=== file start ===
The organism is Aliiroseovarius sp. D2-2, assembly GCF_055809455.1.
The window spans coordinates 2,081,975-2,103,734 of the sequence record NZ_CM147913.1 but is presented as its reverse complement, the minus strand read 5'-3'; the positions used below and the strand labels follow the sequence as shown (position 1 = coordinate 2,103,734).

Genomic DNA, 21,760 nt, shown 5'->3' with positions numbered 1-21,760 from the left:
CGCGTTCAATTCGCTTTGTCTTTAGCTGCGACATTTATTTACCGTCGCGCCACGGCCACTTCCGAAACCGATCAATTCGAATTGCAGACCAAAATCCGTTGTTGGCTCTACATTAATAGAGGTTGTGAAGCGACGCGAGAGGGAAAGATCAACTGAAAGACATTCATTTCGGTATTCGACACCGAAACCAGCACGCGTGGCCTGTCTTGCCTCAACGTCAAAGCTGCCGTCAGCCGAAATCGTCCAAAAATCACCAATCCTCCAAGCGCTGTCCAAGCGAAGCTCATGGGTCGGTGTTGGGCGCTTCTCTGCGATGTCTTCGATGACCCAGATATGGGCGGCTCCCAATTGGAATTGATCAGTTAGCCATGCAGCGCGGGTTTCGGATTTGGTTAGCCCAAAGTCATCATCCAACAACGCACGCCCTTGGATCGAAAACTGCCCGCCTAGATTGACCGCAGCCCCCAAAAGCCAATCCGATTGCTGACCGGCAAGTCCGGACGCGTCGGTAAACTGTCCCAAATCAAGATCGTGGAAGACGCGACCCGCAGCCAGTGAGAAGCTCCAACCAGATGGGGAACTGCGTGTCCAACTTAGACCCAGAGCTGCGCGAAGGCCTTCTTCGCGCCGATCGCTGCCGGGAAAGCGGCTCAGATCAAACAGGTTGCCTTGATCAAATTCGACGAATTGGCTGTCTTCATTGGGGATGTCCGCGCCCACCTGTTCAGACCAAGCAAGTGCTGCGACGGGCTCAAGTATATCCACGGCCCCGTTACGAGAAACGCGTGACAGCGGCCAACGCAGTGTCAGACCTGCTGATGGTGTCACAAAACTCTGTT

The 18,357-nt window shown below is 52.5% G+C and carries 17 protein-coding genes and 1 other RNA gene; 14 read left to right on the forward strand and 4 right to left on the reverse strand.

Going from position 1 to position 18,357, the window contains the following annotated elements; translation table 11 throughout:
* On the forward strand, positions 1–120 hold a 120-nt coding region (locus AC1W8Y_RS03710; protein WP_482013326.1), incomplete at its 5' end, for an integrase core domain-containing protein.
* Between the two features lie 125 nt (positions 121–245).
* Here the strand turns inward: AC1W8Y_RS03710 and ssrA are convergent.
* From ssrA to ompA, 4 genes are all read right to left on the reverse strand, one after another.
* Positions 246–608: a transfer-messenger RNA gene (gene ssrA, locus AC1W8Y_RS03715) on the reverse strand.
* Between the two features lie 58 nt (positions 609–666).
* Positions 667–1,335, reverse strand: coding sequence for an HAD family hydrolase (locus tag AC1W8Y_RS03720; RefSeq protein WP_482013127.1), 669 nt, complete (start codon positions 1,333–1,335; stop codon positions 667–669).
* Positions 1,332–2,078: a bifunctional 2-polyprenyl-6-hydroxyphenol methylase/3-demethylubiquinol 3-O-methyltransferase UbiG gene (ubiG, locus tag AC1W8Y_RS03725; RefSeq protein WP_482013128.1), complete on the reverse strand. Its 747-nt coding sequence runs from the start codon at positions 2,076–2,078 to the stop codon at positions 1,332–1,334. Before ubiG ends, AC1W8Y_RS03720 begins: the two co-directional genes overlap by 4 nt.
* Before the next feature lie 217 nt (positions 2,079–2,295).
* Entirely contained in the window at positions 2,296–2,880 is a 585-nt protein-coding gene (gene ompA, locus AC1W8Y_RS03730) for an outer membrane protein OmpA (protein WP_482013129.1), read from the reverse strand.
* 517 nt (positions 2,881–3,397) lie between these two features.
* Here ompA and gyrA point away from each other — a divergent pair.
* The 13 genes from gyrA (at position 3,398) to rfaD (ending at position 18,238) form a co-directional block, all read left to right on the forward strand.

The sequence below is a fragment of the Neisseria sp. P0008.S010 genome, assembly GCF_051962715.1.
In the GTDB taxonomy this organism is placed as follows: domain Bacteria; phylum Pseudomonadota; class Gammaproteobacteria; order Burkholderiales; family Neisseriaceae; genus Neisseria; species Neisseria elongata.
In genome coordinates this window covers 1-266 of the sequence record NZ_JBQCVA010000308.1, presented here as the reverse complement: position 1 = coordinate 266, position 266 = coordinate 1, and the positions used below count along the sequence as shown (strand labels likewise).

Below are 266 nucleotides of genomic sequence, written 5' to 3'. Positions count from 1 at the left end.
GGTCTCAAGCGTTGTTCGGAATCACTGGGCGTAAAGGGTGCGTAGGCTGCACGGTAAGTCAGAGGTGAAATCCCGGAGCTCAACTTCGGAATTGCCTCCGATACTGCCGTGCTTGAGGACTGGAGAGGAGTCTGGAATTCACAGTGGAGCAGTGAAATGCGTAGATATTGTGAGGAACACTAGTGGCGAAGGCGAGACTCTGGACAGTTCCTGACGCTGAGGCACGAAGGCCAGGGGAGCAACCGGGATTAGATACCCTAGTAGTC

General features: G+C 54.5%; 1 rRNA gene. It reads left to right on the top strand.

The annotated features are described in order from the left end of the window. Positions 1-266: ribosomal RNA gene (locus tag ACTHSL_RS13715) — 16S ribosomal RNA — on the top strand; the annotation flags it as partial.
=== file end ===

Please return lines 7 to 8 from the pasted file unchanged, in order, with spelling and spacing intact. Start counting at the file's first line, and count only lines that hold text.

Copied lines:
* On the forward strand, positions 1–120 hold a 120-nt coding region (locus AC1W8Y_RS03710; protein WP_482013326.1), incomplete at its 5' end, for an integrase core domain-containing protein.
* Between the two features lie 125 nt (positions 121–245).